Dr. Joner is a consultant for Biotronik and Cardionovum; and has ... can also listen to this issue's audio summary by JACC Editor-in-Chief Dr. Valentin Fuster.
JOURNAL OF THE AMERICAN COLLEGE OF CARDIOLOGY
VOL. 64, NO. 7, 2014
ª 2014 BY THE AMERICAN COLLEGE OF CARDIOLOGY FOUNDATION PUBLISHED BY ELSEVIER INC.
ISSN 0735-1097/$36.00 http://dx.doi.org/10.1016/j.jacc.2014.03.059
Anatomic Assessment of Sympathetic Peri-Arterial Renal Nerves in Man Kenichi Sakakura, MD,* Elena Ladich, MD,* Qi Cheng, MD,* Fumiyuki Otsuka, MD,* Kazuyuki Yahagi, MD,* David R. Fowler, MD,y Frank D. Kolodgie, PHD,* Renu Virmani, MD,* Michael Joner, MD*
ABSTRACT BACKGROUND Although renal sympathetic denervation therapy has shown promising results in patients with resistant hypertension, the human anatomy of peri-arterial renal nerves is poorly understood. OBJECTIVES The aim of our study was to investigate the anatomic distribution of peri-arterial sympathetic nerves around human renal arteries. METHODS Bilateral renal arteries were collected from human autopsy subjects, and peri-arterial renal nerve anatomy was examined by using morphometric software. The ratio of afferent to efferent nerve ﬁbers was investigated by dual immunoﬂuorescence staining using antibodies targeted for anti–tyrosine hydroxylase and anti–calcitonin gene–related peptide. RESULTS A total of 10,329 nerves were identiﬁed from 20 (12 hypertensive and 8 nonhypertensive) patients. The mean individual number of nerves in the proximal and middle segments was similar (39.6 16.7 per section and 39.9 1 3.9 per section), whereas the distal segment showed fewer nerves (33.6 13.1 per section) (p ¼ 0.01). Mean subject-speciﬁc nerve distance to arterial lumen was greatest in proximal segments (3.40 0.78 mm), followed by middle segments (3.10 0.69 mm), and least in distal segments (2.60 0.77 mm) (p < 0.001). The mean number of nerves in the ventral region (11.0 3.5 per section) was greater compared with the dorsal region (6.2 3.0 per section) (p < 0.001). Efferent nerve ﬁbers were predominant (tyrosine hydroxylase/calcitonin gene–related peptide ratio 25.1 33.4; p < 0.0001). Nerve anatomy in hypertensive patients was not considerably different compared with nonhypertensive patients. CONCLUSIONS The density of peri-arterial renal sympathetic nerve ﬁbers is lower in distal segments and dorsal locations. There is a clear predominance of efferent nerve ﬁbers, with decreasing prevalence of afferent nerves from proximal to distal peri-arterial and renal parenchyma. Understanding these anatomic patterns is important for reﬁnement of renal denervation procedures. (J Am Coll Cardiol 2014;64:635–43) © 2014 by the American College of Cardiology Foundation.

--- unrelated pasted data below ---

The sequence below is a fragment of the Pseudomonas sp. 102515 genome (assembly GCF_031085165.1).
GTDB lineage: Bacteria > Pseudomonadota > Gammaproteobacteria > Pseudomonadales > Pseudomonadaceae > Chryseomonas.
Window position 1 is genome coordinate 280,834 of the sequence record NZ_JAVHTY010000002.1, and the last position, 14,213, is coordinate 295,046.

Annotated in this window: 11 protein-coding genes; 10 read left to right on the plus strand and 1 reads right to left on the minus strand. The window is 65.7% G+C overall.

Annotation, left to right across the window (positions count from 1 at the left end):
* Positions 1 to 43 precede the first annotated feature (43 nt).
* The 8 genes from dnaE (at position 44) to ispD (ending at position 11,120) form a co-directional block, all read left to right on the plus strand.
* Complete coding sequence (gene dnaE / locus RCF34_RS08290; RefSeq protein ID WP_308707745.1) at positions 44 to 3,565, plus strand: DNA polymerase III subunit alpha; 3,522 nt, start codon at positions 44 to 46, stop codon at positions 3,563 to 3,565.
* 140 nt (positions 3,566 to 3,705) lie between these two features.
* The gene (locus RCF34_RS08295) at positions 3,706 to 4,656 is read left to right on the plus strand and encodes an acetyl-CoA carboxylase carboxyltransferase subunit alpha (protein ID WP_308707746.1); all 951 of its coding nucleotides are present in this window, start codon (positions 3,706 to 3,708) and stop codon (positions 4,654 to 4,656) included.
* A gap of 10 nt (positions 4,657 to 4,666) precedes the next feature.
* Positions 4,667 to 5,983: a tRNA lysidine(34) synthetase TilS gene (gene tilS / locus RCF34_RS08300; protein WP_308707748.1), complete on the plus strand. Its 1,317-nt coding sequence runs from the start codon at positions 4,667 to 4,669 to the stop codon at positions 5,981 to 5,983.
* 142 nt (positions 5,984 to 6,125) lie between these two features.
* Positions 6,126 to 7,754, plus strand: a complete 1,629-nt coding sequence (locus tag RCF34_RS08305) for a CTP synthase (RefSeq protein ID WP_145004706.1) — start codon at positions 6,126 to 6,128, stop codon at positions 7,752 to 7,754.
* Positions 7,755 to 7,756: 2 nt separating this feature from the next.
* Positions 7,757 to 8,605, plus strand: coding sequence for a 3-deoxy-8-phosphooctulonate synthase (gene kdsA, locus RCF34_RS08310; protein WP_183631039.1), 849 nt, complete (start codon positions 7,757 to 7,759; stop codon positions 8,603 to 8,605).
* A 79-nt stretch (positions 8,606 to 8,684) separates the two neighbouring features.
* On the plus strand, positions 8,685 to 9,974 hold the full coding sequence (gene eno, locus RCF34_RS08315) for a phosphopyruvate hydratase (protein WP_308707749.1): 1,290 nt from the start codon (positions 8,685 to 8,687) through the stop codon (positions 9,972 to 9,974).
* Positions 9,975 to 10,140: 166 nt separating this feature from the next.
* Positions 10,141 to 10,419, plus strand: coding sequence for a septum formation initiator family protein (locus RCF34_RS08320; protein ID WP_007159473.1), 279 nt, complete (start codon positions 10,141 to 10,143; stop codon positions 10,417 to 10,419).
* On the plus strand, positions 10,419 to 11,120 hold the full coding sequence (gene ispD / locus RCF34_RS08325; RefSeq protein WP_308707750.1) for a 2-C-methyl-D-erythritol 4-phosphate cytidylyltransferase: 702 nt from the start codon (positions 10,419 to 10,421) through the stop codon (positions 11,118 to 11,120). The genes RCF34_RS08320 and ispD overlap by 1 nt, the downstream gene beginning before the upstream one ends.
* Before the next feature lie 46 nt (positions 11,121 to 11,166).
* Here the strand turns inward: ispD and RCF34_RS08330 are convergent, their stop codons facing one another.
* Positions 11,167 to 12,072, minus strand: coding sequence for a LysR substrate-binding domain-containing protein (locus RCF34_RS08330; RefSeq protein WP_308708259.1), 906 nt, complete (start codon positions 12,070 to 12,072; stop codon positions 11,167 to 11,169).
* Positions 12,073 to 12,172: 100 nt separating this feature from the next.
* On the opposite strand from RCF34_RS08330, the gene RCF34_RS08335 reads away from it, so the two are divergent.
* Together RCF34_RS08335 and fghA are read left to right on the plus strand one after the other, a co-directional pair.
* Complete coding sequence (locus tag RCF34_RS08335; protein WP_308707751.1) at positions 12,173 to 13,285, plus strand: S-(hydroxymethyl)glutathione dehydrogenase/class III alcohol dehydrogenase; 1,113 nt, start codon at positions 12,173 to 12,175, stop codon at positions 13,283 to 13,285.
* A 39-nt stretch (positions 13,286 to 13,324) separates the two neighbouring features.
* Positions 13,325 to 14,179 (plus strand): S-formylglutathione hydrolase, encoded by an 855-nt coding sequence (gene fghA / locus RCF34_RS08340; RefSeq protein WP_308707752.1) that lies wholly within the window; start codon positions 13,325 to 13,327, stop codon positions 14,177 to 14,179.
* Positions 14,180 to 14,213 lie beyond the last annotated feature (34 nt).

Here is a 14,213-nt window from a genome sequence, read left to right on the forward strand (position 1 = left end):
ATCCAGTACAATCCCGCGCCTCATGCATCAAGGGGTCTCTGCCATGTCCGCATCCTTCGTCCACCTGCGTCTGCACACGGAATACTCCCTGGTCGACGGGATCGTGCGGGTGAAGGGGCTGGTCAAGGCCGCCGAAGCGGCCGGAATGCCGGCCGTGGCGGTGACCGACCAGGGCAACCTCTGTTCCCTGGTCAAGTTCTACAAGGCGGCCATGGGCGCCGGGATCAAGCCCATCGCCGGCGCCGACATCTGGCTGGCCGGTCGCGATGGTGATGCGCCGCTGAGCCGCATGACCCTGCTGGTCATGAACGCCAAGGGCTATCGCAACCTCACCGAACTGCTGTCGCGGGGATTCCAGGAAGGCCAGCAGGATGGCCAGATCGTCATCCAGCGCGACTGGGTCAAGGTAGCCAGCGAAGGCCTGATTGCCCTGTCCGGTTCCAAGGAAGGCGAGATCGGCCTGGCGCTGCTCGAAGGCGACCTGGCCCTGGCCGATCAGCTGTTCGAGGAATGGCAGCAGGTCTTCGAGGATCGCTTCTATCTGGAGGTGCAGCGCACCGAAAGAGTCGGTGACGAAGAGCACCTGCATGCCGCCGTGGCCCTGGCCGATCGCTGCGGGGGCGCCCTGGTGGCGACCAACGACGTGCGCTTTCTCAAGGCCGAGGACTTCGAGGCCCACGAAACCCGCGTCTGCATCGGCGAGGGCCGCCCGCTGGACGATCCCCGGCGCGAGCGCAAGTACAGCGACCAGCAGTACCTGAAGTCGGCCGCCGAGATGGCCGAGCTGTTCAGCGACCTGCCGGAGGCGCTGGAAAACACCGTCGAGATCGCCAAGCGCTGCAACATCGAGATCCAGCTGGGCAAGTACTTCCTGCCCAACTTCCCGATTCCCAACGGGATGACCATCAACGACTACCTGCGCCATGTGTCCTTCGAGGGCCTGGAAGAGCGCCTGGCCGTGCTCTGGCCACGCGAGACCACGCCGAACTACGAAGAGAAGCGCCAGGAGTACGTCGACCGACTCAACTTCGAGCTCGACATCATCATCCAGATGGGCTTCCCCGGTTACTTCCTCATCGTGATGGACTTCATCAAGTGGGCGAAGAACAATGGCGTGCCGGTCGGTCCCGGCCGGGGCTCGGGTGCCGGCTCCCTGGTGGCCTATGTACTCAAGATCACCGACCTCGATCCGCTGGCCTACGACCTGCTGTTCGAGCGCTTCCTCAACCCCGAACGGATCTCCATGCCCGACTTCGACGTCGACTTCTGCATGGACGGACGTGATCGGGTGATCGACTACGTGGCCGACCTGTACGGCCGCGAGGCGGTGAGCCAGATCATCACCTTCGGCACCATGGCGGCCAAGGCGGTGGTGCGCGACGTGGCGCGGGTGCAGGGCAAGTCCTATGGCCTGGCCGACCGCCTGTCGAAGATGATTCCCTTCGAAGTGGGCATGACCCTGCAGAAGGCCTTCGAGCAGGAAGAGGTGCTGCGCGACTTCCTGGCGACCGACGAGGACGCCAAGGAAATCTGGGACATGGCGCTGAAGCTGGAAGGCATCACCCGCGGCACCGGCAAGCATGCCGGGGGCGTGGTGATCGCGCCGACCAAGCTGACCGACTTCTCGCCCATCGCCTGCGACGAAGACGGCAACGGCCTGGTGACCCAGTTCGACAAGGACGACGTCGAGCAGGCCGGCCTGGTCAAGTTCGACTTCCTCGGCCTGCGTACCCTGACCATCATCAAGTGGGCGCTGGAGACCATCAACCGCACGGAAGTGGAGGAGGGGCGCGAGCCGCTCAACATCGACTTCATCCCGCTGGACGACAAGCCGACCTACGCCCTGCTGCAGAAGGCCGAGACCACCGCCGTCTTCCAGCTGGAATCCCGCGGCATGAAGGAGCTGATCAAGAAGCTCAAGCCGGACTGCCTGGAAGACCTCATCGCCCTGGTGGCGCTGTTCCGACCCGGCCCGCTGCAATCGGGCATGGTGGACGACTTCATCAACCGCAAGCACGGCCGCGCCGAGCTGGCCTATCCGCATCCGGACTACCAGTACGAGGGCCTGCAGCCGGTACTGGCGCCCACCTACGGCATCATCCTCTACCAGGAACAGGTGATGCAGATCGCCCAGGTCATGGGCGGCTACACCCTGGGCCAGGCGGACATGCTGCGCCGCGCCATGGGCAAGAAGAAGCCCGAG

From the *CVPath Institute, Inc., Gaithersburg, Maryland; and the yOfﬁce of the Chief Medical Examiner, Baltimore, Maryland. This work was supported in part by Medtronic Cardiovascular (Santa Rosa, California), but the manuscript was prepared independently by CVPath Institute, Inc., a private nonproﬁt research organization. Dr. Sakakura is supported by a research fellowship from the Banyu Life Science Foundation International; and has received speaking honoraria from Abbott Vascular, Boston Scientiﬁc, and Medtronic Cardiovascular. Dr. Virmani has received research support from 480 Biomedical, Abbott Vascular, Atrium, Biosensors International, Biotronik, Boston Scientiﬁc, Cordis J&J, GlaxoSmithKline, Kona, Medtronic, Microport Medical, OrbusNeich Medical, ReCor, SINO Medical Technology, Terumo Corporation, and W.L. Gore; has speaking engagements with Merck; receives honoraria from 480 Biomedical, Abbott Vascular, Biosensors International, Boston Scientiﬁc, CeloNova, Claret Medical, Cordis J&J, Lutonix, Medtronic, Terumo Corporation, and W.L. Gore; and is a consultant for 480 Biomedical, Abbott Vascular, Medtronic, and W.L. Gore. Dr. Joner is a consultant for Biotronik and Cardionovum; and has received speaking honoraria from Abbott Vascular, Biotronik, Cordis J&J, Medtronic, and St. Jude. All other authors have reported that they have no relationships relevant to the contents of this paper to disclose. Listen to this manuscript’s audio summary by JACC Editor-in-Chief Dr. Valentin Fuster. You can also listen to this issue’s audio summary by JACC Editor-in-Chief Dr. Valentin Fuster. Manuscript received December 19, 2013; revised manuscript received March 1, 2014, accepted March 11, 2014.
Sakakura et al.
JACC VOL. 64, NO. 7, 2014 AUGUST 19, 2014:635–43
Anatomy of Human Renal Nerves
ABBREVIATIONS AND ACRONYMS BP = blood pressure
enal sympathetic denervation is a
were collected from subjects within 24 hours of
promising new therapy for patients
death. After cutting, each section was ﬁxed in para-
with resistant hypertension, which
formaldehyde (4%), followed by microwave ﬁxation.
is deﬁned as failure to achieve control of
CGRP = calcitonin
blood pressure (BP) despite treatment with
sections were acquired at 1.25 magniﬁcation. The
optimal doses of $3 antihypertensive medica-
images were divided into 4 quadrants on the basis
tions (1). Catheter-based radiofrequency renal
of the dye labeling and analyzed with image analysis
denervation has demonstrated both safety
software (IP Lab for Mac OS X, Scanalytics, Rockville,
and efﬁcacy for the treatment of resistant
Maryland). Measurements of the distance from the
hypertension, with 93% of patients having a reduction
luminal surface of the renal arteries to each nerve were
in ofﬁce-based systolic BP of $10 mm Hg at 3 years (2).
performed in each quadrant around the renal artery.
Furthermore, other denervation technologies, such
Details of the methods used for immunohistochem-